By Lauren Wise
By Anthony Sandoval
By New Times Staff
By Chris Parker
By Glenn BurnSilver
By Lauren Wise
By Jason P. Woodbury
By Chase Kamp
Drinkin' Time: Local blues king Big Pete Pearson is set to celebrate the release of his latest CD, One More Drink, with a pair of weekend concerts.
The 10-song Drink, produced and mixed by noted Valley knob turner Clarke Rigsby, features seven Big Pete originals plus a trio of covers, including B.B. King's "You Know I Love You" and a bluesed-up reading of "Like a Rooster on a Hen" -- a George Bernard Shaw/John Mills Ward show tune which guitarist Little Milton has also recorded.
Supporting Big Pete on the disc are longtime collaborators -- guitarist Tom Grills, bassist Jack Tutt and drummer Alvieo Robinson -- plus local luminaries like Hammond B-3 ace Dr. Fish, harpman Bob Corritore and saxophonist Jerry Donato.
Big Pete Pearson is scheduled to perform this Friday, April 13, and Saturday, April 14, at the Rhythm Room. Shows begin at 9 p.m.
Warlock 'n' Roll:This week the Blue Ox hosts a retro-rock invasion as Bomp!/Alive recording artists the Warlocks and Nikki Sudden come to town on Wednesday, April 18. The Warlocks -- who released their self-titled debut in February -- create a psychedelic sound that immediately calls to mind fellow tripped-out and turned-on explorers like Spacemen 3, Jesus and Mary Chain and Brian Jonestown Massacre (not coincidentally, Warlock guitarist Bobby Hecksher is a former BJM member).
Meanwhile, Sudden, former leader of British post-punk legends the Swell Maps, works a less lysergic and more Stones-inspired noise. Sudden's latest effort, titled The Last Bandit, is a double-disc anthology compiling his solo sides from the past 20 years, plus a previously unreleased acoustic album.
The Warlocks/Sudden bill also marks the official return of the Valley's own Beat Angels. The group -- which has essentially been in mothballs since a car accident sidelined bassist Scott Moore last fall -- is returning to active duty with original rhythm man Kevin Pate and noted local sessionist (and mysteriously monikered) drummer A.D. filling the seat held by Jeff Bourne since 1998. Showtime is 9 p.m.
Flatlanders: Tucson's Fourkiller Flats -- singer/songwriter Jim Cox, multi-instrumentalist Jim Peekin, bassist James Stanley, lead guitarist Neal Bonser and drummer Bill Green -- have quickly generated a buzz as one of the finest roots/alt-country combos to come out of the Old Pueblo in a decade or more. High praise indeed, considering Tucson's storied legacy in that respect.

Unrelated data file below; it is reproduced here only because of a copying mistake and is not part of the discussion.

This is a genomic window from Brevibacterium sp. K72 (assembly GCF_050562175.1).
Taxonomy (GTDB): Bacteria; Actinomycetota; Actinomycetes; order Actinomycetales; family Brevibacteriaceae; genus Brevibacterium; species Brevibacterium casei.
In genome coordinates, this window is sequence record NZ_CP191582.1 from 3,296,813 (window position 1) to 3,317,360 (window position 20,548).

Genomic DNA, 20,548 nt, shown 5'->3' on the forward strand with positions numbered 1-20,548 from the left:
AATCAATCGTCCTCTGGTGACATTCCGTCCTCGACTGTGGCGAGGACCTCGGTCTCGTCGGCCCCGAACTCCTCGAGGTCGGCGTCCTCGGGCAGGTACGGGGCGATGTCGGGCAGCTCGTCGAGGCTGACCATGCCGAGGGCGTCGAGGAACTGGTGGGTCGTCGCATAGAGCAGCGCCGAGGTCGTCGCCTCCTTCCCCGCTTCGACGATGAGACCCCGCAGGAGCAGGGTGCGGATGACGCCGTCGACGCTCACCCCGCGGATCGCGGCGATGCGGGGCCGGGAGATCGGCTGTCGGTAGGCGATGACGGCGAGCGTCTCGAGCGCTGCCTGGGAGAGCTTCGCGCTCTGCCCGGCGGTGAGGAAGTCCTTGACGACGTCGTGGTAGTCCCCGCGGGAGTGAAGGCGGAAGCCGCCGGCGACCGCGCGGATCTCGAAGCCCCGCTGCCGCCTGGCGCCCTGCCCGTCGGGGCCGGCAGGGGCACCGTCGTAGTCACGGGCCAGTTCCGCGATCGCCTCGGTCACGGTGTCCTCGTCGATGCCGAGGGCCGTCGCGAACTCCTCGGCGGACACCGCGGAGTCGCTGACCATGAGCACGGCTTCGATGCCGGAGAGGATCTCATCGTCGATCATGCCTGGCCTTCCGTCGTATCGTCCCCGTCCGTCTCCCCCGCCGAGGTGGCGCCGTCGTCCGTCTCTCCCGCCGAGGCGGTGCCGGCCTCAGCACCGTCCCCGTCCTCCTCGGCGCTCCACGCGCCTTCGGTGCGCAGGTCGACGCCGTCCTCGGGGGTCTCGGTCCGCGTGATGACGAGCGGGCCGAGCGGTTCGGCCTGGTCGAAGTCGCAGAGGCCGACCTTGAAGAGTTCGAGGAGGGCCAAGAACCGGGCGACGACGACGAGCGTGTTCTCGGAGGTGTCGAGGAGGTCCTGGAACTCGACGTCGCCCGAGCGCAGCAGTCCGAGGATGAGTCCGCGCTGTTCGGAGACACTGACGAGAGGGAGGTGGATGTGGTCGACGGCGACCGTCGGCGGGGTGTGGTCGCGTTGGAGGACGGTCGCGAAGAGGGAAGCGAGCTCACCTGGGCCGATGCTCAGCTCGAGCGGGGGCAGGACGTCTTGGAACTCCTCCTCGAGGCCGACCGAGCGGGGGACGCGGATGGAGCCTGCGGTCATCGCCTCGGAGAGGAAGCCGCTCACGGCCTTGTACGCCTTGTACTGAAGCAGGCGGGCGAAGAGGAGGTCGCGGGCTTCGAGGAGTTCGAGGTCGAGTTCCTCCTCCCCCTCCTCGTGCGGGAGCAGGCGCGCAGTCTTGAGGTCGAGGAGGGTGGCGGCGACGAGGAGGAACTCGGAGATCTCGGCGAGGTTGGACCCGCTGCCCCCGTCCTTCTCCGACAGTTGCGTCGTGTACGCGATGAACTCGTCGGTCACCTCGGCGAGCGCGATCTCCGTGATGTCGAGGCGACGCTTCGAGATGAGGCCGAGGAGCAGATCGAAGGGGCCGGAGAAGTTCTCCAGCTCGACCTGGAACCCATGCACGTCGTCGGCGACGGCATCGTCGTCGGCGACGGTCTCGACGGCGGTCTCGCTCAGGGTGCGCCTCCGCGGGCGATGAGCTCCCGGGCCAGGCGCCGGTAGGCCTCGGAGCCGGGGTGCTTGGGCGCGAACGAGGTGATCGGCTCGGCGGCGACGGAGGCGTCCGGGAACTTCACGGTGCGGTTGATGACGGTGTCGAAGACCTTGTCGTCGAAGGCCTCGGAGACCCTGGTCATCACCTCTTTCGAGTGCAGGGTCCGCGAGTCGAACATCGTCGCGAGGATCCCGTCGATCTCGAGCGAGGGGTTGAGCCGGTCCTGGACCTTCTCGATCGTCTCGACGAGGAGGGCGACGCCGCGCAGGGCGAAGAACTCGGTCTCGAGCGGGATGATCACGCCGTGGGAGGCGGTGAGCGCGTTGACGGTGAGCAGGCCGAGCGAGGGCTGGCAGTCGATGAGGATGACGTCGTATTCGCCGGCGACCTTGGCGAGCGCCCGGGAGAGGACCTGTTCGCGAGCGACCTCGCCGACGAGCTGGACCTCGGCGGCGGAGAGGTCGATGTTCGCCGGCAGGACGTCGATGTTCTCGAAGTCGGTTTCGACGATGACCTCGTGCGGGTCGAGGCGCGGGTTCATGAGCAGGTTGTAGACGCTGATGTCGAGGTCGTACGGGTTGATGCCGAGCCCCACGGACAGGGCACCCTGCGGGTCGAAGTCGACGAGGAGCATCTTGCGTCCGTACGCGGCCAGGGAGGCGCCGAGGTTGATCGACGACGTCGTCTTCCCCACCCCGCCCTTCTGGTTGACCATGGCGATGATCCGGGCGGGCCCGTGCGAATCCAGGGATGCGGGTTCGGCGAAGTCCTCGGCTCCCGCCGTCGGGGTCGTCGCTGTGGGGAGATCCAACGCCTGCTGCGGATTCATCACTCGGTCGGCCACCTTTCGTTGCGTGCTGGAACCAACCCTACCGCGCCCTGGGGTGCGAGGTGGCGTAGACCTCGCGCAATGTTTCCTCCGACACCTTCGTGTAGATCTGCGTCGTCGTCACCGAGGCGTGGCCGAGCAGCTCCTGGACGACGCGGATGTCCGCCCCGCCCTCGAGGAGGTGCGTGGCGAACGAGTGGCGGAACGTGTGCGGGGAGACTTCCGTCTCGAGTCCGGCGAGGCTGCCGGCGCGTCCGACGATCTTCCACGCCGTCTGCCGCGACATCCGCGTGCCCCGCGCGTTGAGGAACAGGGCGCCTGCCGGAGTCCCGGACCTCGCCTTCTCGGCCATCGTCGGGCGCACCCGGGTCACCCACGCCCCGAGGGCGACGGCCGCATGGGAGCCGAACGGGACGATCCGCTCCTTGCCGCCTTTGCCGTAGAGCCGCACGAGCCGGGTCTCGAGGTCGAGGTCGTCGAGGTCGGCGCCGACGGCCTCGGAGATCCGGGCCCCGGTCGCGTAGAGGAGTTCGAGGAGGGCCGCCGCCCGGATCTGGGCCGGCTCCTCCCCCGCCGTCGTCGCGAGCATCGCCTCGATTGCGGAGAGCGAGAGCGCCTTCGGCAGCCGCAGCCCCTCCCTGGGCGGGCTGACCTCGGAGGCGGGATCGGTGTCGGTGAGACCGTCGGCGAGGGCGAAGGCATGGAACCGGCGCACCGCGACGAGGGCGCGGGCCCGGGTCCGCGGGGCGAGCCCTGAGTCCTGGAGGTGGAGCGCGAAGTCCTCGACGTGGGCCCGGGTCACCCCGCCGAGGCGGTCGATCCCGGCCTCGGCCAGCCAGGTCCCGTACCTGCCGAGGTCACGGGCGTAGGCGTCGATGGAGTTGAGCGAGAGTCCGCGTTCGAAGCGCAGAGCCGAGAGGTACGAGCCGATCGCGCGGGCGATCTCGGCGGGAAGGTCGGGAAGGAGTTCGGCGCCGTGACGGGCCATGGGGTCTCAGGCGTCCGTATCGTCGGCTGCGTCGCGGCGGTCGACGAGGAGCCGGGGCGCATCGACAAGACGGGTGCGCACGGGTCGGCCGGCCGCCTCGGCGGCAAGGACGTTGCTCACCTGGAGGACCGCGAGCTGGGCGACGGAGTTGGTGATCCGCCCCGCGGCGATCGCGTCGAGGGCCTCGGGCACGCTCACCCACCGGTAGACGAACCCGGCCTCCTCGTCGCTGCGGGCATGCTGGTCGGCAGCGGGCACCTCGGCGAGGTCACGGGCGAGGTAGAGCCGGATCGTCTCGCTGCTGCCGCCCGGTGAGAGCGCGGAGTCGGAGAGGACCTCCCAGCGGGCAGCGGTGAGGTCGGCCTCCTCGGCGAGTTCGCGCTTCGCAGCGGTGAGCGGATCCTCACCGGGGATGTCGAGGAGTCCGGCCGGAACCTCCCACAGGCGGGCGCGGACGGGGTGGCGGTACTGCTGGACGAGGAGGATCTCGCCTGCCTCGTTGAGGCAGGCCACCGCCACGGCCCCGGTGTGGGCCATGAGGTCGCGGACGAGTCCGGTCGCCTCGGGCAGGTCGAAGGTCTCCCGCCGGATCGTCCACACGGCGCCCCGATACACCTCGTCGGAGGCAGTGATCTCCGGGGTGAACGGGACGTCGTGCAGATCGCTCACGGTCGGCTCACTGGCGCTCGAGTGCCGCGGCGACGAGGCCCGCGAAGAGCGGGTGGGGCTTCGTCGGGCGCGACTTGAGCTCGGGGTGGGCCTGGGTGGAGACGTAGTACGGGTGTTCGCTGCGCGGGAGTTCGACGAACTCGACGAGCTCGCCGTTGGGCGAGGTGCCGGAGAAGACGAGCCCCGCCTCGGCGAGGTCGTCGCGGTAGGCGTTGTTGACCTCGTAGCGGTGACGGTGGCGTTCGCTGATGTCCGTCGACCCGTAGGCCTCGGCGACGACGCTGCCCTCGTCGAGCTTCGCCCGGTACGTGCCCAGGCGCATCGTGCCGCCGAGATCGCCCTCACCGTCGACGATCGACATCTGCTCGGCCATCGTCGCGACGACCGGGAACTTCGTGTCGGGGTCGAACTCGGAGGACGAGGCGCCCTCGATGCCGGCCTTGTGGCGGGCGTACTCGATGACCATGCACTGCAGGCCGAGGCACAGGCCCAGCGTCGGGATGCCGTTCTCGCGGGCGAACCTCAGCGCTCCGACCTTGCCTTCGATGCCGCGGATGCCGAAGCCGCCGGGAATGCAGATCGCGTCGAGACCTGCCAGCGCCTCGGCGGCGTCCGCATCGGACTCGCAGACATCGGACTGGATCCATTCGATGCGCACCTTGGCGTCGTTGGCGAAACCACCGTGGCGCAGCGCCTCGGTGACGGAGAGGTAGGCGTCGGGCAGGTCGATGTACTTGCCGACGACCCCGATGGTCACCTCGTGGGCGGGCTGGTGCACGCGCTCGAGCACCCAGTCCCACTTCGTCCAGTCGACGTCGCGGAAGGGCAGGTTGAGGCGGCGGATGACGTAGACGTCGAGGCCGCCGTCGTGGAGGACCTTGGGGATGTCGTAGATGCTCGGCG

Admittedly, the band's muse is more inspired by No Depression beacons like Uncle Tupelo and Alejandro Escovedo than iconic desert dwellers like the Sand Rubies or Naked Prey. Still, on the Flats' self-titled five-song debut (a CD-R with professional packaging), the band slots firmly into said legacy.
Commencing with the wonderfully melodic mandolin workout "So Far," FkF then proceeds to essay straight-up, twangin' country-folk (the Burrito Brothers-esque, one-beer-too-many "Cat Song"); gentle autumnal balladry with a bluegrass undercurrent, courtesy of some bottleneck guitar ("Tip Me Over"); and even low-key, subtly anthemic garage rock ("Way I Went From You," which, with its bristling lead guitar, recalls Tom Petty and the Heartbreakers).
Throughout, the group's keen attention to dynamics and arrangements reveals the presence of seasoned pros in the lineup. Additionally, in Cox, a gruff-throated but tuneful and emotive lead vocalist, the Flats have the requisite front-person charisma that helps elevate any group's chances in today's confusingly crowded marketplace. The group, which first joined up in the fall of '99 after Peekin and Cox (a former member of Tucson stalwarts 35 Summers) began playing acoustic gigs, is currently working with producer Craig Schumacher (Calexico, Richard Buckner) on a full-length follow-up to the EP.
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